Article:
• Telethon record as Rainbow Connection raises more than $211,000

    Organizers of the 41st annual Rainbow Connection Telethon were ecstatic Sunday as the telethon set a record for donations. After nine hours of broadcasting on Cable TV2, and live streaming on the Internet, the telethon ended with $211,257 for the Tuscarawas County Society for Children and Adults Inc. That’s $4,005 more that last year’s telethon record total, and is “a phenomenal number,” said Carmel Haueter, Rainbow Connection executive director. “As much as I believe in what we do, I am so pleased,” Haueter said after the day’s auctions were closed and its pledges counted. “Who would have thought we could have raised $211,257?” The “we” Haueter was referring to are the telethon’s many volunteers, donors, host groups, celebrity co-hosts, corporate sponsors, masters of ceremonies, and the “enormous amount of people” who called in pledges — many right up the telethon’s final minute. “It take all of us. It takes every one of us,” Haueter said. She also acknowledged the local news media for “helping to get the word out.” A popular auction item was the week’s stay at the Beautiful Beach Colony Retreat at Navarre Beach, Fla., which this year went for a high bid of $2,100. Haueter said donor Cindy Elsasser said if someone would pay an additional $2,100, she would donate an extra week at the retreat — and someone did. Elsasser and her husband, Jon Elsasser, a celebrity co-host, also donated a Canal Tavern of Zoar brunch, which went for a bid of $275. A second brunch was offered for the same money, and was sold for the same price. Another popular item this year was the family-friendly Elvis slot machine donated by a former Dover resident. It raised $850 at auction. Two Ohio State University autographed footballs brought in $1,300 each. “We’ve had a whole parade of people in here today, just bringing money in,” Haueter noted. She said two little girls did a Valentine dance and donated money. “It’s just absolutely amazing,” Haueter said. Haueter was concerned that Sunday’s morning snowfall might create problems for the many children who conducted canister drives in conjunction with the telethon, and was relieved when they all came in safe. The children, she added, raised more than $1,000 for the telethon. Rainbow Connection donations benefit disadvantaged and disabled county residents. The donations are used to buy medical supplies and equipment and assist in the payment of medical bills, prescriptions and technological assistance. Tuscarawas Society for Children and Adults also offers programs for children with cancer and diabetes and programs on hearing enhancement and muscular dystrophy, cerebral palsy and multiple sclerosis.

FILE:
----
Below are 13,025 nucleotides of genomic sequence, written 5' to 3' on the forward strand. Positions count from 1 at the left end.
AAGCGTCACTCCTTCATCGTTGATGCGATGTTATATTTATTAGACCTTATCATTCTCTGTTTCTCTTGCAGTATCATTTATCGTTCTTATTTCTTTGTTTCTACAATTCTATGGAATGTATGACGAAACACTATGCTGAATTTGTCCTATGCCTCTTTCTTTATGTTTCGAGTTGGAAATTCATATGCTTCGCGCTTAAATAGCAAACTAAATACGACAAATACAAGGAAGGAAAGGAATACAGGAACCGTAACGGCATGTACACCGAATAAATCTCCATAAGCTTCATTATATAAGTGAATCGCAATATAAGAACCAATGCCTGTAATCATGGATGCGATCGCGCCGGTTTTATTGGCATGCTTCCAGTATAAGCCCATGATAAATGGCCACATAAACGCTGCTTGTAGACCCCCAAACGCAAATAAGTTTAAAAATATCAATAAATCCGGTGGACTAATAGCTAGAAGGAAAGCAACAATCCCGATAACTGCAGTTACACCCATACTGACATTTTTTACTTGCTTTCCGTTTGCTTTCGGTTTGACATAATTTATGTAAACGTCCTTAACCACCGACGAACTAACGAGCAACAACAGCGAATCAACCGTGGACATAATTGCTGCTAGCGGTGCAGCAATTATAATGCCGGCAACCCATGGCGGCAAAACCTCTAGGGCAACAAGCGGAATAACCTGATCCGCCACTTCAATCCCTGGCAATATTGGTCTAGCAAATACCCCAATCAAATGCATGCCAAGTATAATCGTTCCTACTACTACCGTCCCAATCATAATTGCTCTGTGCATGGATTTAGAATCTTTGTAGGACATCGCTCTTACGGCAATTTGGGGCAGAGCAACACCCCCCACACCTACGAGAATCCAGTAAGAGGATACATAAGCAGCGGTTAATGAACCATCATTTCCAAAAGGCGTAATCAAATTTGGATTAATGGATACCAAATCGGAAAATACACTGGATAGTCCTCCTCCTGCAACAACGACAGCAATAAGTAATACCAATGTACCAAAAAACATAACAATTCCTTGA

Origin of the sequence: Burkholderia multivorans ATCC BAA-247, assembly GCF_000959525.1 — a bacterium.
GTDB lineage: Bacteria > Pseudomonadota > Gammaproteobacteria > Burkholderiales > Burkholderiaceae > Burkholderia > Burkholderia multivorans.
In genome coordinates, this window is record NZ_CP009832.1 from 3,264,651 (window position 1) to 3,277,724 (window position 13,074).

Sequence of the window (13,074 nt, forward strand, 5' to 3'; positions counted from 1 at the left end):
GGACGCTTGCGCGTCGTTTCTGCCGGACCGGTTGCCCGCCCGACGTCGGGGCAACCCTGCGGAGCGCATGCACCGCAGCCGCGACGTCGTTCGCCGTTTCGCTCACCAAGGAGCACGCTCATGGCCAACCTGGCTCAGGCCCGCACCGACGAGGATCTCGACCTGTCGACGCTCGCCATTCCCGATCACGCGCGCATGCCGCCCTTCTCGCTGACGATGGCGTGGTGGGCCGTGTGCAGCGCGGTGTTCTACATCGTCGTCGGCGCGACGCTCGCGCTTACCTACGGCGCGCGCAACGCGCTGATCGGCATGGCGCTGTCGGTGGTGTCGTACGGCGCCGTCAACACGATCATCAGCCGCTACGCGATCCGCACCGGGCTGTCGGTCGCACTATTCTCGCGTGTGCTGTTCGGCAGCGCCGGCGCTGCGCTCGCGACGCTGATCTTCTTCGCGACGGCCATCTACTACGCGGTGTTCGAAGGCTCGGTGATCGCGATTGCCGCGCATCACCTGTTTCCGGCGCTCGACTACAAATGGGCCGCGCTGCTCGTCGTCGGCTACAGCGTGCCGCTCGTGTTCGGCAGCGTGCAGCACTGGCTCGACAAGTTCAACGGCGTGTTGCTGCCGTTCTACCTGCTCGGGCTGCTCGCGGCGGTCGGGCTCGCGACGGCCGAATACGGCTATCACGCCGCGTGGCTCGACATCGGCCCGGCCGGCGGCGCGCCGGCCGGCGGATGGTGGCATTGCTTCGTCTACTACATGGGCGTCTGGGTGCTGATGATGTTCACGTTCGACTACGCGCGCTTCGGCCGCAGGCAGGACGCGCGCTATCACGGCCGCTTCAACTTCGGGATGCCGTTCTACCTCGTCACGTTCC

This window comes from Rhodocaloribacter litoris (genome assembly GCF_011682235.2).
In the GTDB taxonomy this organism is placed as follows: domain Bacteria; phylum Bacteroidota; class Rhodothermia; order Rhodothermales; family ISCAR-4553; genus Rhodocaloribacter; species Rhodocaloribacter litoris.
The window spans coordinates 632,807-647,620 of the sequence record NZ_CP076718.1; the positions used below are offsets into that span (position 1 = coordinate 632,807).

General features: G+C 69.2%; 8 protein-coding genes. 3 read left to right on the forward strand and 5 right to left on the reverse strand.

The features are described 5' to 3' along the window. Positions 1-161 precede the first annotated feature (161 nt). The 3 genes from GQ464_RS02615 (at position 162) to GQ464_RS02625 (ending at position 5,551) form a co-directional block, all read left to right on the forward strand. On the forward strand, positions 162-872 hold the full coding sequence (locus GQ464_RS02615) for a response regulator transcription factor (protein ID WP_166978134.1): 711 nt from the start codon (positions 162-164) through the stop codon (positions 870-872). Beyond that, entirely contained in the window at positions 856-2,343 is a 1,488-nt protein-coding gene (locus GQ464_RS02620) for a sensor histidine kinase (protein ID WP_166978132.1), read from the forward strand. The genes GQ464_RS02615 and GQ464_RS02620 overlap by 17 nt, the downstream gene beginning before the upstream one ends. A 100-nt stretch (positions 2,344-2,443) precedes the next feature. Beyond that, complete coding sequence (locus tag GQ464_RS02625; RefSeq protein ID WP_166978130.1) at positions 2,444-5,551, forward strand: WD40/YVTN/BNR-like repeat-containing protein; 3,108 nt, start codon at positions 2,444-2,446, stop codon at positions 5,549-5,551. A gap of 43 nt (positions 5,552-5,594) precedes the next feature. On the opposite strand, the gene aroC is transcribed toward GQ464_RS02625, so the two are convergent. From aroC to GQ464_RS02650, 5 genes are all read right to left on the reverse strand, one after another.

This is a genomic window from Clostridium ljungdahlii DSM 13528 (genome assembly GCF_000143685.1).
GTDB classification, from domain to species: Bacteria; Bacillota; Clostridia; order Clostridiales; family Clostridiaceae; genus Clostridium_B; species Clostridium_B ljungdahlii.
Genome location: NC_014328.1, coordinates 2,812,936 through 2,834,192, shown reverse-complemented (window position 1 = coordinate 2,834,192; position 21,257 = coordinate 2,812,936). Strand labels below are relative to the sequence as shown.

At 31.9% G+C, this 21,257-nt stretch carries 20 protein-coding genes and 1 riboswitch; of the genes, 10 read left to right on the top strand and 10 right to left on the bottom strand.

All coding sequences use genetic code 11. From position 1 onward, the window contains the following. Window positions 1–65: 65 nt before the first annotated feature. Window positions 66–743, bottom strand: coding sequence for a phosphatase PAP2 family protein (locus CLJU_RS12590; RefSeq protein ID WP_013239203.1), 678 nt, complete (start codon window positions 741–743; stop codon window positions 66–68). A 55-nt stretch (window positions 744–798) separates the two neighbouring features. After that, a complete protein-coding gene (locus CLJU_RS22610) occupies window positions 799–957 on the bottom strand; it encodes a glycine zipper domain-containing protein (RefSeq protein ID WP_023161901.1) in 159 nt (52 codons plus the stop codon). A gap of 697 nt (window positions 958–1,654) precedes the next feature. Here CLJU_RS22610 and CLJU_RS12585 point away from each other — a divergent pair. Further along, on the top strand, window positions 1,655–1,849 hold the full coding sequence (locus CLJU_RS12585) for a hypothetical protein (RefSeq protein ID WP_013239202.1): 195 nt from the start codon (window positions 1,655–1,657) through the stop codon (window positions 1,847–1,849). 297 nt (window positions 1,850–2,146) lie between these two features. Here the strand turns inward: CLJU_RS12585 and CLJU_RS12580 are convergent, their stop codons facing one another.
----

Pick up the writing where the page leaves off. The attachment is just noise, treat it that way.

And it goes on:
• Amish Country Lodging Council presents over $24,000 to local charities